Italian roundup: Prima-Anima merger, pension reforms
ITALY - Prima and Anima, two of Italy's largest asset managers, have signed of a memorandum of understanding that will lead to an alliance between the two companies.
Prima, which at the end of last year managed €19bn worth of assets, ranked 195th in IPE's Top 400 Asset Managers, while the two companies are said to have combined assets of €41bn at the end of March this year.
Prima will acquire Anima from Banca Popolare di Milano (BPM) for €400m, with the company saying in a statement: "The transaction creates, for both asset management companies involved, the conditions to ensure significant immediate dimensional growth.
"Upon conclusion of the transaction, Prima Holding will have stakes held by Clessidra via Lauro Quarantadue, on behalf of the Clessidra Capital Partners II fund, as well as by the two aforementioned banking groups."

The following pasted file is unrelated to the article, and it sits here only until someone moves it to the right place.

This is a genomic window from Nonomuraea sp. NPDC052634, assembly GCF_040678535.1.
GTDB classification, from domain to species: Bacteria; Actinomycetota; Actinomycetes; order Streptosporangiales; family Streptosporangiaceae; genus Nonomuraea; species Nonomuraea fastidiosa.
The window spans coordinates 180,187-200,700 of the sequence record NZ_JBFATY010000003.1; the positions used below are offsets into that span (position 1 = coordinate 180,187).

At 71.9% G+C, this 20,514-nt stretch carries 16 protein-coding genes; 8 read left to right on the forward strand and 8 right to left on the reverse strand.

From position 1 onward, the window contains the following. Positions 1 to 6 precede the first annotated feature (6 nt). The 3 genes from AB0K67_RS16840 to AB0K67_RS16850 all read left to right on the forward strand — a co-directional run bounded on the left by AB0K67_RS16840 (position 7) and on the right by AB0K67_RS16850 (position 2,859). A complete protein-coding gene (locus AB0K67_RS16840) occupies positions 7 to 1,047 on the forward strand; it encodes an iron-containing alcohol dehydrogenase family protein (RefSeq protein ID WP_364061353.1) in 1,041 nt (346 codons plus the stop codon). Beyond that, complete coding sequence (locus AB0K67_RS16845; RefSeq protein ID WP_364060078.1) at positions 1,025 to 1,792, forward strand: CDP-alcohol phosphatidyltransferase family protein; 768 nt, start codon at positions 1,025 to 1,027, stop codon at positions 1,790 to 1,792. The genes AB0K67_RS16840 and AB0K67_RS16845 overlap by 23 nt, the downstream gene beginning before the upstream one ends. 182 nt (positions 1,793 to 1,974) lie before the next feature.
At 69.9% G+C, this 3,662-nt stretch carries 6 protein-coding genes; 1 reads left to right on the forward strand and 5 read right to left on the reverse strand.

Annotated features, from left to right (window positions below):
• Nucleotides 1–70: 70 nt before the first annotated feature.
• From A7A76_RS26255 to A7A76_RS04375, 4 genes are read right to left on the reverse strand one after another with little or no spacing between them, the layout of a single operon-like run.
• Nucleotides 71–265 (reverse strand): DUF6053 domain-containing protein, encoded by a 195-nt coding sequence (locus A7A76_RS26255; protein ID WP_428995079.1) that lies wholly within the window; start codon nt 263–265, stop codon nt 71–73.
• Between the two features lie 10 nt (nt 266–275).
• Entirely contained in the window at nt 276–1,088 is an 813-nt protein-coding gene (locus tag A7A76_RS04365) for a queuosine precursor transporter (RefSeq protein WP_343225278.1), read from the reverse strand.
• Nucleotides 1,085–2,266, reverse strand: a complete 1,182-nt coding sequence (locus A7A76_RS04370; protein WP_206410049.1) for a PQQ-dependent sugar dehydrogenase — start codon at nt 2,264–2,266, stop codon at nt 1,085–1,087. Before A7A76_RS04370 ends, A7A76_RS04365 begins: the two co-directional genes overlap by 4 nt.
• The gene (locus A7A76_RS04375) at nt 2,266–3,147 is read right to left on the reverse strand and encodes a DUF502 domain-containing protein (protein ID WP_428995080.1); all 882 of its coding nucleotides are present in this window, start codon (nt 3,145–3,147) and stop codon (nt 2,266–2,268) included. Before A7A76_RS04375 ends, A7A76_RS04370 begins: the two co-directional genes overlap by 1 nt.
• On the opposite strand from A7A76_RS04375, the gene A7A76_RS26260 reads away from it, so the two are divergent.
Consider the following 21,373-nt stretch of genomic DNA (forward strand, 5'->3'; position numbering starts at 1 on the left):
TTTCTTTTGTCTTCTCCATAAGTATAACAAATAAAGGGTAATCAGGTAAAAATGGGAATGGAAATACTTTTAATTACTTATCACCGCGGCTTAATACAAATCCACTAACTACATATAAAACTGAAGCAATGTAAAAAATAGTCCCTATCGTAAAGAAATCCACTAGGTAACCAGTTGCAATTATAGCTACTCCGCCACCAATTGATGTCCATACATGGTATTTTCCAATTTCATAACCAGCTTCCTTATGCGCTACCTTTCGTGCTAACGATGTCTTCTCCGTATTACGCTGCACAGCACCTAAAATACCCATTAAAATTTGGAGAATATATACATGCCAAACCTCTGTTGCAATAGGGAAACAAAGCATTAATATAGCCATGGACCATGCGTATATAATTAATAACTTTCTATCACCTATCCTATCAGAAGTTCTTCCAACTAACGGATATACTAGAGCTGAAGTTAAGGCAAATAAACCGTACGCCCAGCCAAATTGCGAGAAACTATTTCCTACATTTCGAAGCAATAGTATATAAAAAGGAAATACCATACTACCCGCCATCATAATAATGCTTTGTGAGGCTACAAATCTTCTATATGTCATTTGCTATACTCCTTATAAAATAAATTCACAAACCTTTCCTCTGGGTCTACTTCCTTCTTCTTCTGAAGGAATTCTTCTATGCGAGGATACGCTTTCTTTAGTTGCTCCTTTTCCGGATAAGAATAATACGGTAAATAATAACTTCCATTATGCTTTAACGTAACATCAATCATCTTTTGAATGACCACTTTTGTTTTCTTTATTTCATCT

The third bank involved in the deal is Banca Monte dei Paschi di Siena.
In other news, the Italian government has quietly raised the country's retirement age by three years as part of an austerity package passed yesterday.
The austerity measures will see a wage freeze, as well as 10% cuts in ministerial budgets and a gradual increase of the retirement age from 2015.
Giulio Tremonti, the country's economy minister, said they were the continent's most sweeping pension reforms, approved without demonstrations.
This is in stark contrast to France and Greece, where unions have strongly opposed any changes.
The Italian pensions institute INPS said reforms would gradually increase the retirement age to 68 by 2050.
However, women in the public sector, who currently retire at 60 rather than 65, will also see their retirement age increase by three years over the same period.
Under current guidelines, people who work for more than 40 years will be able to retire at whatever time they wish, while workers with 35 years of experience will be able to draw a pension when they just over 65, instead of the current age of 62.